Flash versus HTML 5
“The mobile era is about low power devices, touch interfaces and open web standards – all areas where Flash falls short,” says Apple CEO Steve Jobs in his notorious Thoughts on Flash. “New open standards created in the mobile era, such as HTML5, will win on mobile devices (and PCs too).”
Adding to the confusion, every non-Apple vendor has jumped on Flash as a key selling point, one thing that iOS looks unlikely ever to support, and the majority of the smartphones and tablets on show at CES earlier this year boast Flash support.
RIM has gone further with its Tablet OS on the forthcoming BlackBerry PlayBook, which uses the Flash-based Adobe AIR for part of its user interface and as a development platform for apps.
Despite this, Jobs is not all wrong. While the absence of Flash on a smartphone web browser can be annoying, so too are Flash-laden pages which load slowly, eat battery life with unnecessary multimedia, and may not look good or be usable on a small screen unless the developer has optimised the page for mobile.
HTML in the browser and native code for applications is ideal. HTML 5 is not done yet, but most mobile browsers are based on WebKit or Opera, both of which support a significant proportion of the emerging standard.
Jobs is partly wrong though, and the technology has moved on since his April 2010 piece. Jobs said he had never seen Flash performing well on a mobile device. In June 2010 Adobe released the first full Flash player for mobile, version 10.1, and while it is still relatively resource-hungry it is more than tolerable on devices running Android 2.2, for example.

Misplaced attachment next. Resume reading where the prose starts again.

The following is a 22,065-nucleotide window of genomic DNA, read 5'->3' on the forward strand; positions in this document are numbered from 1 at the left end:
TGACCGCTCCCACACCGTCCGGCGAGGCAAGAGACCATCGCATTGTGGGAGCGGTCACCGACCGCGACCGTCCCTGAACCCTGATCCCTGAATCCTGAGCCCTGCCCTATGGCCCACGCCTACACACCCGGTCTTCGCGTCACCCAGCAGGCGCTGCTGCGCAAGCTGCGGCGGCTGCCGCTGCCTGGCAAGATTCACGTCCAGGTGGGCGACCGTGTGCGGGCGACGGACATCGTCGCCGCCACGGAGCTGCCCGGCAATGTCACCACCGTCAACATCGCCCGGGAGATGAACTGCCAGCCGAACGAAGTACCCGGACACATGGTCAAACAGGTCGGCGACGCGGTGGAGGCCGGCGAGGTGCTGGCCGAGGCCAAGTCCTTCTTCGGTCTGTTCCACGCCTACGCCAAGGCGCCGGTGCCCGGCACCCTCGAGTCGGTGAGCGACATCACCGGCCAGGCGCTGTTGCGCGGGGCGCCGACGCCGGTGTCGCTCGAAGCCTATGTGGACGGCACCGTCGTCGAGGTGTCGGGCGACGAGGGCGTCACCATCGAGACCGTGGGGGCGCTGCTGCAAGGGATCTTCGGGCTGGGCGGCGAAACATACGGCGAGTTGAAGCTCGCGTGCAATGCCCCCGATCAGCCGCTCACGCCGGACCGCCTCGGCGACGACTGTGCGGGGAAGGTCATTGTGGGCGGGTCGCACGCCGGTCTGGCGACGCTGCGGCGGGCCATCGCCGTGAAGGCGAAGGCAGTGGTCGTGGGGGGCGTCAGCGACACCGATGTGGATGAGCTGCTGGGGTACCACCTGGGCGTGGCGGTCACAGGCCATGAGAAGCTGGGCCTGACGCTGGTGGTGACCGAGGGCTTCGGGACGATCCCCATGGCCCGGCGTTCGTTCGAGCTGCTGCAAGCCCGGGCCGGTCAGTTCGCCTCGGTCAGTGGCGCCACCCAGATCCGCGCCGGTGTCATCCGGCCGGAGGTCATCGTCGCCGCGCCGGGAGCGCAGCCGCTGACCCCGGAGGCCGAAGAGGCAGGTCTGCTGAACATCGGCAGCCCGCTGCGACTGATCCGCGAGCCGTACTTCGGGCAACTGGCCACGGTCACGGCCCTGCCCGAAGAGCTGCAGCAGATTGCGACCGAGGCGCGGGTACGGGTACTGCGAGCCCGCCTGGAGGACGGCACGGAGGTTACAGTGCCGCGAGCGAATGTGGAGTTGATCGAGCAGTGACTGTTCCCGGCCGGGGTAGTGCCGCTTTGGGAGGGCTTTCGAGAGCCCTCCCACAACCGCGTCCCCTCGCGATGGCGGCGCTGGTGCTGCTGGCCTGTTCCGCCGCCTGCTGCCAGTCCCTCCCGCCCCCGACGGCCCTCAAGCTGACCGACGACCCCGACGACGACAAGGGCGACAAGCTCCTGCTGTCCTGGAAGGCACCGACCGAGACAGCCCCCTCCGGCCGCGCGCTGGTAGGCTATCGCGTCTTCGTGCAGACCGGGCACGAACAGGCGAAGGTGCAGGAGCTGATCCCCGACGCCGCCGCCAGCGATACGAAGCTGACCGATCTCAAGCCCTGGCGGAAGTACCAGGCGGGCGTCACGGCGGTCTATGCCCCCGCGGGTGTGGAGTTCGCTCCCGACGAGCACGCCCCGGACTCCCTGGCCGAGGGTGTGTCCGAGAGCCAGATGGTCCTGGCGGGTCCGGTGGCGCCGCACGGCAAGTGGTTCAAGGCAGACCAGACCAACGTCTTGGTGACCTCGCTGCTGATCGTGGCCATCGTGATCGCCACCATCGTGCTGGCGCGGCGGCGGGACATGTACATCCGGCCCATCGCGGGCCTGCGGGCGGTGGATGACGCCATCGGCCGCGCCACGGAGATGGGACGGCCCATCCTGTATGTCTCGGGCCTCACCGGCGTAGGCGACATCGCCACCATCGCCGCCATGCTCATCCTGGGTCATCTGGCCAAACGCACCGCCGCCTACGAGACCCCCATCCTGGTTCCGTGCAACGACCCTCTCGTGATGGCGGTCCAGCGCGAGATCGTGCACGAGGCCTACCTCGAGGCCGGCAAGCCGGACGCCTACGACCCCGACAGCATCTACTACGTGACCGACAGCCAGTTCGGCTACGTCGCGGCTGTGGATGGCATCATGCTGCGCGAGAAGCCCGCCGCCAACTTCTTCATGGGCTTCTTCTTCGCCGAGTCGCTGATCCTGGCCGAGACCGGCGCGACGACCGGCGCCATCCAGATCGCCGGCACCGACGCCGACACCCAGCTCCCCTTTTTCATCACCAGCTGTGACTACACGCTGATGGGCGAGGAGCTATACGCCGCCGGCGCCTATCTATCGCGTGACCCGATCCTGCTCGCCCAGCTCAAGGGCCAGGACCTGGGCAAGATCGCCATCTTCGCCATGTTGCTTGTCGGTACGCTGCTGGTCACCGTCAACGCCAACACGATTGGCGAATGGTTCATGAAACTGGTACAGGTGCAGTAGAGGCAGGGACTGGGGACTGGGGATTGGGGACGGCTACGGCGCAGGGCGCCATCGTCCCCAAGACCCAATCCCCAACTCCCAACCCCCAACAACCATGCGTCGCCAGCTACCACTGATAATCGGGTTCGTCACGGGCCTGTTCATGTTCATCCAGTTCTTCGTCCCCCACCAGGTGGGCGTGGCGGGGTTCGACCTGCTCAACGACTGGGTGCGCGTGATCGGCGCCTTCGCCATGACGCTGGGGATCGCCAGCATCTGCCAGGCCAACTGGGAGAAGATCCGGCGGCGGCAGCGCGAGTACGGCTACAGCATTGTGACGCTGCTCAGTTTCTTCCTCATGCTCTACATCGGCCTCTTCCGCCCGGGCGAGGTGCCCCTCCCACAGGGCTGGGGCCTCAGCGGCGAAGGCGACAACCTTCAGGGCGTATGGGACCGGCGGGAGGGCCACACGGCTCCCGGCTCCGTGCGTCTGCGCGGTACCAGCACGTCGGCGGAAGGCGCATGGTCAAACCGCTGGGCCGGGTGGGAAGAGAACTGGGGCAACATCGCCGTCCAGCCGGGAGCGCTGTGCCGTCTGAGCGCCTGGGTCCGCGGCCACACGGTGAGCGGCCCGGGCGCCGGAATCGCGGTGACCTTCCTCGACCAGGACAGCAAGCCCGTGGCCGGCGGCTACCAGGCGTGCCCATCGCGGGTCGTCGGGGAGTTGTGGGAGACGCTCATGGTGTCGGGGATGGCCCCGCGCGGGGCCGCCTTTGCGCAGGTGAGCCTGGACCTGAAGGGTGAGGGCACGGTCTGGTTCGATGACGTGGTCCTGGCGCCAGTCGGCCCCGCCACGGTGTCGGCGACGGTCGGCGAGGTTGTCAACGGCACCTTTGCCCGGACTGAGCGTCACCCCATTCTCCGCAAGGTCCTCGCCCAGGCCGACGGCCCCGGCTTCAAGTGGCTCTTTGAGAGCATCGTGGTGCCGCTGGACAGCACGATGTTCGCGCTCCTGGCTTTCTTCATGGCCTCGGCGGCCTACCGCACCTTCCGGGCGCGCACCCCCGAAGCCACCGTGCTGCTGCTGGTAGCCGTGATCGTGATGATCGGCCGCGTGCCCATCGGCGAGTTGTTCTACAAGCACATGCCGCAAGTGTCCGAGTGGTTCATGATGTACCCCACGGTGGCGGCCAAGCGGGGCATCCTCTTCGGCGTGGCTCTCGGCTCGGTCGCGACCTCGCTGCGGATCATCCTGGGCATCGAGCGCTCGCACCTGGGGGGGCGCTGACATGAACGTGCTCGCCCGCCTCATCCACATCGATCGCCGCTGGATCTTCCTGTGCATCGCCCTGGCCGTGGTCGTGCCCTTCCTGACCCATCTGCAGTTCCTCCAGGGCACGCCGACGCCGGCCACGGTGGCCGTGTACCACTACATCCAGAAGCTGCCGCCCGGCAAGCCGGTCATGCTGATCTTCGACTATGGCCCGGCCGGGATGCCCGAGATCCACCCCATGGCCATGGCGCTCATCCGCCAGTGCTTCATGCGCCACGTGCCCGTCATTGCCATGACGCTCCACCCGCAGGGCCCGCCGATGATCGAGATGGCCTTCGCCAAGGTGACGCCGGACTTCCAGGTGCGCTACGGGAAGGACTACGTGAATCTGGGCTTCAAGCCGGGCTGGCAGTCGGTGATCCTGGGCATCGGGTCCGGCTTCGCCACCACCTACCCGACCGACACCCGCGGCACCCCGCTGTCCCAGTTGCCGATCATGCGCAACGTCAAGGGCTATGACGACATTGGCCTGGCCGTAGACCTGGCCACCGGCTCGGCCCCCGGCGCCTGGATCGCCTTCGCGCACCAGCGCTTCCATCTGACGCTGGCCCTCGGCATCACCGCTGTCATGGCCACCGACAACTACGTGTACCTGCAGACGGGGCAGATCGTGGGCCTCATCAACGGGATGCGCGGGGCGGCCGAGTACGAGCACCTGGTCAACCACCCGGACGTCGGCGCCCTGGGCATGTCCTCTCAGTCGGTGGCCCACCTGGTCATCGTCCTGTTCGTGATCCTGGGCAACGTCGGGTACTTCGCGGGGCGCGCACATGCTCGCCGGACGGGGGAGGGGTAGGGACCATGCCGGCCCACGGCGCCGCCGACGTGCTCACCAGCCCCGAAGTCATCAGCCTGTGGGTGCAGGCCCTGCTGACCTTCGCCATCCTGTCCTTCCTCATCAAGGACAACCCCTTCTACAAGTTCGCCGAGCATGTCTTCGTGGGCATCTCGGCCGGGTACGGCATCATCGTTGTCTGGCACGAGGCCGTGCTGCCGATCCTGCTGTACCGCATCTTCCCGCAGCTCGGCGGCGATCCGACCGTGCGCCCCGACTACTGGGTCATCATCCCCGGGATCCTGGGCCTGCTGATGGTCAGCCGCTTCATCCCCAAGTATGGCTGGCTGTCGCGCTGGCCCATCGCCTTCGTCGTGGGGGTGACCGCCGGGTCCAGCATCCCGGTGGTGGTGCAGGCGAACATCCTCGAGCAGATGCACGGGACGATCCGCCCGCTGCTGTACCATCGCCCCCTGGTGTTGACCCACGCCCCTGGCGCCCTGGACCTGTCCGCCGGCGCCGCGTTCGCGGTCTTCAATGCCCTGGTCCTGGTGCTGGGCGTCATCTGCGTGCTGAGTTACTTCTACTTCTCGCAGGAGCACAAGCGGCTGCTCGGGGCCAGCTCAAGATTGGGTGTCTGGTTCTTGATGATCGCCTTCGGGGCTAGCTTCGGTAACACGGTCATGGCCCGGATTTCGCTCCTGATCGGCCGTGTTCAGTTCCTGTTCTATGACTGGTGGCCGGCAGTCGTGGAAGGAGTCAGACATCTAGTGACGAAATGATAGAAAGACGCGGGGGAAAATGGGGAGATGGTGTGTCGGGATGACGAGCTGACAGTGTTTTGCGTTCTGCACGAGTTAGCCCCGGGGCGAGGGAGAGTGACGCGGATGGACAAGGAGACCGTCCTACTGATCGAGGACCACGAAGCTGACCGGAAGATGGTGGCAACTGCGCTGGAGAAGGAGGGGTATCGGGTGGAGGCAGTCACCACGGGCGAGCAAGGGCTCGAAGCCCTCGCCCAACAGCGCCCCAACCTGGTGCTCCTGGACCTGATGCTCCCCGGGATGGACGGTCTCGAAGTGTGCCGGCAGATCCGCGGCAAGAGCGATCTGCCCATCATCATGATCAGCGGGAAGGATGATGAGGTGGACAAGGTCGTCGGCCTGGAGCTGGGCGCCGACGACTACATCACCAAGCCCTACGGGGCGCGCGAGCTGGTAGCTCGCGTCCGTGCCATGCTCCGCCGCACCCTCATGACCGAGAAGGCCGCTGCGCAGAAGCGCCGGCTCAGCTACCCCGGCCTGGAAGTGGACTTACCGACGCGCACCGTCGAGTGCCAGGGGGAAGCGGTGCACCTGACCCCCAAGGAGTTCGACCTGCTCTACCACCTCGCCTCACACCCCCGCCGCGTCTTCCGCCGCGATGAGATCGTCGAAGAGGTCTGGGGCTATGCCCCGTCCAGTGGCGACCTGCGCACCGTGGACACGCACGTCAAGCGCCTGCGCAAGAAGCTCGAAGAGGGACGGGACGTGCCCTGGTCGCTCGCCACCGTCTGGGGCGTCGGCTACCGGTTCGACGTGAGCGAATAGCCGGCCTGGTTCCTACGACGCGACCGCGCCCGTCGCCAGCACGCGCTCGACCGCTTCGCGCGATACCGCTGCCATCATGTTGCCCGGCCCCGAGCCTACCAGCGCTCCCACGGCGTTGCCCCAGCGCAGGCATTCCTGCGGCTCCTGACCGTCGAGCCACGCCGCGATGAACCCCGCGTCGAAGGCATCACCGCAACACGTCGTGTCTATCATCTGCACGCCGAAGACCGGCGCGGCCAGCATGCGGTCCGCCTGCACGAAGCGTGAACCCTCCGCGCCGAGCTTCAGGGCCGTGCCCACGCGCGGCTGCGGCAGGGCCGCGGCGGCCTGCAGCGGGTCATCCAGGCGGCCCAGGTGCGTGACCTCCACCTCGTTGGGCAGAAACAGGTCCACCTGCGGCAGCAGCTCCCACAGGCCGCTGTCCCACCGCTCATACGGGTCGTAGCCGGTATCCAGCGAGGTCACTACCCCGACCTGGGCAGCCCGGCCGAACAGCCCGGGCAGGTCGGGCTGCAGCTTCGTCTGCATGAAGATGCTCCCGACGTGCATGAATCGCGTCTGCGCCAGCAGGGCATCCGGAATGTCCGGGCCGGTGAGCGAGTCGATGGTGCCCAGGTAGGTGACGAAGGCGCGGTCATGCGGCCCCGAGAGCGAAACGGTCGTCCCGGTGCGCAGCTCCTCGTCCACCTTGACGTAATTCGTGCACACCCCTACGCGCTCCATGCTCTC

Move on to the new generation of devices, and it gets better still. Some are already using NVIDIA’s Tegra 2 package, which is fully hardware-accelerated for Flash. “We have worked directly with the Flash Player source code, to have a fully GPU-accelerated code path for the Flash player,” said Barthold Lichtenbelt, NVIDIA Director of Tegra Graphics. This is not just for video, but deep in the hardware. Flash will run just fine.
At the same time, OMAP 4, TI’s latest generation of mobile processors, (as will be used in the BlackBerry Playbook) is also optimised for Flash.
It shares the same ARM core as Tegra 2, so the question is: who has done the better optimisation? No doubt, the head-to-heads will come out later this year.
The future for mobile developers is multi-platform, with Android OS, BlackBerry 6 and even Windows Phone 7 making waves. In this context, developing for the mobile web, as opposed to building apps for proprietary platforms, will be the way forward. But there will still be trade-offs.
For instance, HTML 5 is not a realistic choice for everything web designers and developers want to build, particularly in a cross-platform, cross-browser world. Flash solves problems and provides a relatively consistent platform across browsers and devices.
When Google announced recently that it is dropping support for the H.264 codec in the <video> tag in the Chrome browser, it stated that this would promote open web standards.
Whether or not that is the full reason, Google could not contemplate this move without the Flash Player, now embedded by default in Chrome, which will continue to play H.264 content provided it is in a Flash wrapper. Maybe Flash will decline as HTML 5 evolves, and Apple’s position has forced web sites to provide non-Flash content in order to support iOS.
It is also possible that Adobe will keep improving its player to stay a jump ahead; the upside of proprietary technology is that it can evolve more quickly than standards driven by cross-industry committees. In the meantime, better to have Flash than not to have it.